So, the story played next to it was no surprise:

To help his campaign, Trump tapped Bill Stepien, a former Christie crony "whose ascent in Republican politics was shot down by the politically motivated lane closures at the George Washington Bridge."

Rudy Van Gelder

Editor Deirdre Sykes probably has run more animal stories on Page 1 then the obituaries of prominent local residents.

But below the fold on Friday, she ran a story about a starving pit bull from Paterson next to the obituary for Hackensack native Rudy Van Gelder, who died on Thursday at 91.

Staff Writer Jay Levin and Carla Baranauckas, an assignment editor, called him "perhaps the most influential recording engineer in the jazz genre, who brought to life the sounds of such legendary artists as Thelonious Monk, Miles Davis, John Coltrane, Herbie Hancock and Freddie Hubbard."

The dog got better play, though.

And the Van Gelder obit erred on where he recorded Monk's "Hackensack" and other jazz classics.

The Van Gelder family home in Hackensack was on Prospect Avenue, not "Prospect Street." 


Kosher restaurants usually are more expensive, but do customers get food of higher quality than at non-kosher places?

In Friday's Informal Dining Review, Staff Writer Elisa Ung doesn't bother answering the question.

As is usually the case in her reviews, she doesn't say whether the kosher chicken and turkey served at Schnitzel+ in Teaneck are naturally raised.

And a photo of what she describes as a "huge platter" shows five falafel, a single pocket bread cut into four piece and some hummus. 

The price is an inflated $11.95.

Thursday, August 25, 2016

What did we do to deserve Governor Christie and Ken Zisa?

The Hudson Riverfront 9/11 Memorial in Weehawken marks the site where about 60,000 people were evacuated to New Jersey after the Sept. 11, 2001, terrorist attack on the World Trade Center in Manhattan. Governor Christie was conspicuously absent when the memorial was unveiled on Sept. 7, 2011.

The land surrounding the memorial is a huge construction zone for apartments with a river view.


For the second day in a row, Hackensack taxpayers are horrified over the prospect of a long legal battle with their disgraced former police chief, Ken Zisa, whose never-ending saga again lands on Page 1 of The Record. 

And when they turn to A-3, they learn that despite continuing gun violence in Paterson and other cities, Governor Christie wants to make it easier to carry a concealed weapon in New Jersey. 

Christie also vetoed a bill that would bring "smart gun" technology to retailers statewide.

Governor Veto

What did long-suffering taxpayers do to deserve these two? 

The Record hasn't bothered recently to report just how many times Christie has vetoed progressive legislation (more than 500), but he surely has set a record for a New Jersey governor.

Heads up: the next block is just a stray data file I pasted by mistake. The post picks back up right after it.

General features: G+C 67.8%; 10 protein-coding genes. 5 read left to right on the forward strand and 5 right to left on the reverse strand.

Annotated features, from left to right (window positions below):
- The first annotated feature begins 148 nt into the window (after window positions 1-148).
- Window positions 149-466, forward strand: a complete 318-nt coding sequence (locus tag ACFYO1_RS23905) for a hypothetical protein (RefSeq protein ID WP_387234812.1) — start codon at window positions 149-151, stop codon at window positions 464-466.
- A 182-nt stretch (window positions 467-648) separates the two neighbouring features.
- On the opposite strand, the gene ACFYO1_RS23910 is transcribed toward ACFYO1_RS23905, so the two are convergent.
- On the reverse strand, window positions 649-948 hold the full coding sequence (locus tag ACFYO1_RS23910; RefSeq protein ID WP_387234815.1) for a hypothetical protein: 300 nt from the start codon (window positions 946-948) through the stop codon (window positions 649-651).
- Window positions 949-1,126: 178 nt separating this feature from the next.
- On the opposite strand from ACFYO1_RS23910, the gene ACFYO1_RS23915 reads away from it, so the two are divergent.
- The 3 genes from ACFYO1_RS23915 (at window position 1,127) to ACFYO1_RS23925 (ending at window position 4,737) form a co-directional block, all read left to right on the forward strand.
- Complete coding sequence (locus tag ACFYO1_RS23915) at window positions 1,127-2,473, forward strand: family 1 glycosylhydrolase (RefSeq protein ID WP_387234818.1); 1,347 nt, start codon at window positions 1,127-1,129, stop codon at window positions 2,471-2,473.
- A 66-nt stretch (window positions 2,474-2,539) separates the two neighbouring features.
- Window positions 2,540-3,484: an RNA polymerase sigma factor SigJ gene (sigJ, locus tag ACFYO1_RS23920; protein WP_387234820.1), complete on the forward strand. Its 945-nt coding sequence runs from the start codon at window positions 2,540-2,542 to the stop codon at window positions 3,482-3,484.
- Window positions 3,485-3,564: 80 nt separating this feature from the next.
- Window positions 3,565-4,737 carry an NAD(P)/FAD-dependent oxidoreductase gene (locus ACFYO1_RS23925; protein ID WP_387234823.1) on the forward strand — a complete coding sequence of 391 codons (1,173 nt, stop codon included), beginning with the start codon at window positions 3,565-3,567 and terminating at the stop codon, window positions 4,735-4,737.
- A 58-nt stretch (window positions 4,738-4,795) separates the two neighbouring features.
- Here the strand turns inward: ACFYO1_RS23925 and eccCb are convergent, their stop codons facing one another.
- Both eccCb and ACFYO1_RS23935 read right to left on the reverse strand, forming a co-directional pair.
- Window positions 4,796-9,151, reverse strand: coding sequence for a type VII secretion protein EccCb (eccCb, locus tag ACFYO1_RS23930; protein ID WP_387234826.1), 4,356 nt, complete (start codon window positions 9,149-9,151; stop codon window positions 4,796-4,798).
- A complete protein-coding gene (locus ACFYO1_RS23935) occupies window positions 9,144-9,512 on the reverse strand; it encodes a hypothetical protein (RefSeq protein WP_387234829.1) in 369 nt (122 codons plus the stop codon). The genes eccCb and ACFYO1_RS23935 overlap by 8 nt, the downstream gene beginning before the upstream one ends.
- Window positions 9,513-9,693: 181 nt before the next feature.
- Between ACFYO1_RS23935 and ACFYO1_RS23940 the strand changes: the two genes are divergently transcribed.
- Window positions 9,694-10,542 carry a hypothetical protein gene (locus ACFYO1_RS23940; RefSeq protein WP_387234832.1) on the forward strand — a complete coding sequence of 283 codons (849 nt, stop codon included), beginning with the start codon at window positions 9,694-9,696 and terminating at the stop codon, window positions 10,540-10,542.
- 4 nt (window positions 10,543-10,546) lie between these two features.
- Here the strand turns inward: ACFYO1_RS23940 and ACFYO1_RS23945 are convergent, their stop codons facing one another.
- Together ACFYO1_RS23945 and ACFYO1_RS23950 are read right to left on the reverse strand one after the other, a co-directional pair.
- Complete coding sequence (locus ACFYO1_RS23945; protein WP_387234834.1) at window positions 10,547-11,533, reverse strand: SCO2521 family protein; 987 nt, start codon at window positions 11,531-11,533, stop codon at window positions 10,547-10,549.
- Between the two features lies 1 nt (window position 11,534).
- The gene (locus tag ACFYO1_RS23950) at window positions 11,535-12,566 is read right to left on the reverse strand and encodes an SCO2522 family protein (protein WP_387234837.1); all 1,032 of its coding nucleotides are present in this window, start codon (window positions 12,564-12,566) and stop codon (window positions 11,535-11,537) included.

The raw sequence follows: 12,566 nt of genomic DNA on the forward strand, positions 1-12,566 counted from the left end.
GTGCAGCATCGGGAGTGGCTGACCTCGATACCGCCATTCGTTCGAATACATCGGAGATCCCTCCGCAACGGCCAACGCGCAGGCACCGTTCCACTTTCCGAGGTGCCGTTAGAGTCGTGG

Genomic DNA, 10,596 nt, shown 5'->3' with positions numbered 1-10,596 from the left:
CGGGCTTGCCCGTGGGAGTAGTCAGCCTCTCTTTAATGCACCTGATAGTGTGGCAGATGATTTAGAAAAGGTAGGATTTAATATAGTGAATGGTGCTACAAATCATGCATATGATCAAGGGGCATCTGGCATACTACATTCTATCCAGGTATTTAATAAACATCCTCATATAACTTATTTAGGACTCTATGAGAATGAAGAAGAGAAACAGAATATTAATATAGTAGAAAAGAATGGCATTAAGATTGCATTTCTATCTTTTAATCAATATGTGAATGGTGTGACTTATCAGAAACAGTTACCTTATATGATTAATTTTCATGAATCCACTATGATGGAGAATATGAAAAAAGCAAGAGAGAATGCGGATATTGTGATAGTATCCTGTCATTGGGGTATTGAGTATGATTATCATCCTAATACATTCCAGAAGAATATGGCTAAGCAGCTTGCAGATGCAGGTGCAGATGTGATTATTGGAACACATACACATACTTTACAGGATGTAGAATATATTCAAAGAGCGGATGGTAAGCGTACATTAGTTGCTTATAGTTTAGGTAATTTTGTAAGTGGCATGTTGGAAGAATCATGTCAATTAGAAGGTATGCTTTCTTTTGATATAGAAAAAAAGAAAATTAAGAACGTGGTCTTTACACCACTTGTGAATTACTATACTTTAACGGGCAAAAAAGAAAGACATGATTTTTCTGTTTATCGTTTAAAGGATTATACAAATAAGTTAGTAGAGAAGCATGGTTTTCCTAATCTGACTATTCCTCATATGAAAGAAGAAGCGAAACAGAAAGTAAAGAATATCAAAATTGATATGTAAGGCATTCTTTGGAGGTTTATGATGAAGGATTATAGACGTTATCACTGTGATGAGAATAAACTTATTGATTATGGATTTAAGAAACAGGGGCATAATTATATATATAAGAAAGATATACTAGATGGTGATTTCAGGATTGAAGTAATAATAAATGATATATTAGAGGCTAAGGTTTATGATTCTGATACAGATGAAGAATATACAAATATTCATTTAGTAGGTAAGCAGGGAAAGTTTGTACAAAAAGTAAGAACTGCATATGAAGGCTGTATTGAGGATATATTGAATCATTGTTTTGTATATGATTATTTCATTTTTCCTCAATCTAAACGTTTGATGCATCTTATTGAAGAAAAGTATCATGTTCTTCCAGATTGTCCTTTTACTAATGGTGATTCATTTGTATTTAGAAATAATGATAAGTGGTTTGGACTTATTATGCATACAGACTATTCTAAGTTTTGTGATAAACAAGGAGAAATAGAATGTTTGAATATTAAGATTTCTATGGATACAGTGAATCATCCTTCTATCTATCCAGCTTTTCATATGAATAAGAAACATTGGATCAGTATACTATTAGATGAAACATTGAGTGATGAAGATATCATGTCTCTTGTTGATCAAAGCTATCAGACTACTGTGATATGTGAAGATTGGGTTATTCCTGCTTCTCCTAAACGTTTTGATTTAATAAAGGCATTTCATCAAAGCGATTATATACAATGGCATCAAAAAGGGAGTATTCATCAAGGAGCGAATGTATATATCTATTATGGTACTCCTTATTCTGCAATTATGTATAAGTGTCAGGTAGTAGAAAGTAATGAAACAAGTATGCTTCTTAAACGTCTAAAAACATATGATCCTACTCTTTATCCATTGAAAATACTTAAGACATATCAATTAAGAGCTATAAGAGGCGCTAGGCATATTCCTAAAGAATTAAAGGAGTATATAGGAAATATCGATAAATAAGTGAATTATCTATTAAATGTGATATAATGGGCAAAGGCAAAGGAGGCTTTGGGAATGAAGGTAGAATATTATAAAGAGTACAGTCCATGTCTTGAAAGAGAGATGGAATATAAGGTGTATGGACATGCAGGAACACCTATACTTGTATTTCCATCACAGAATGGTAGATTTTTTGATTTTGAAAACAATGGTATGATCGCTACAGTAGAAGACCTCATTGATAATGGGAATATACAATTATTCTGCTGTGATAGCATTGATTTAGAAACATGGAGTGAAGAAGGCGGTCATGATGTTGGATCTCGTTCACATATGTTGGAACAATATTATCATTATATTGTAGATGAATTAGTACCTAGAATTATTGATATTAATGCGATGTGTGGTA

We can thank apathetic voters for his reelection to a second term just a couple of months after the George Washington Bridge lane closures in September 2013. 

The voter turnout was the lowest for any gubernatorial contest in state history.

Ex-Chief Zisa

Ken Zisa joined the Hackensack Police Department in 1976, according to today's Page 1 story. He was arrested and suspended from his post as police chief in 2010.

Yet, here we are about six years later and his legal problems haven't been resolved -- a testament to a glacially slow system that guarantees lawyers hundreds of thousands of dollars in exorbitantly high legal fees, which are only loosely regulated.

On Tuesday, a Superior Court judge dismissed the remaining charge from Zisa's 2012 trial, official misconduct, ruling that to retry the ex-chief would violate his constitutional rights.

Now, Zisa may sue Hackensack and the Bergen County Prosecutor's Office for $35 million, but he's declared his intention to get his old job back, even though the city abolished the position a few years ago.

More hearings

The prosecutor, on the other hand, may restart his investigation of disciplinary charges alleging Zisa intervened in a 2008 accident involving his girlfriend, Kathleen Tiernan, whom he drove away before a sobriety test, and in a 2004 incident involving her teenage sons, who took part in an assault on a classmate.

City Attorney Alexander Carver said a disciplinary hearing --plus any appeal -- could take years to resolve. 

The Record doesn't take a guess at how much the city will have to pay lawyers to hold the disciplinary hearing and handle any appeal or what it will cost to defend against a $35 million lawsuit.

Meanwhile, Zisa; and his brother, former four-term Mayor Jack Zisa, have formed Team Hackensack, which is expected to field a slate of candidates in next May's municipal election in hopes of once again flying the despised "Zisaville" flag from the roof of City Hall.

Sloppy editing

In his lead paragraph, Staff Writer John Seasly wrote the judge "threw out the last criminal conviction" against Zisa.

Four paragraphs later, the reporter refers to it as "the remaining charge of official misconduct" (A-1).

A "charge" and a "conviction" aren't the same.

In the next paragraph, he has Judge Susan Steele "arguing ...." Judges don't argue; they rule.

Wednesday, August 24, 2016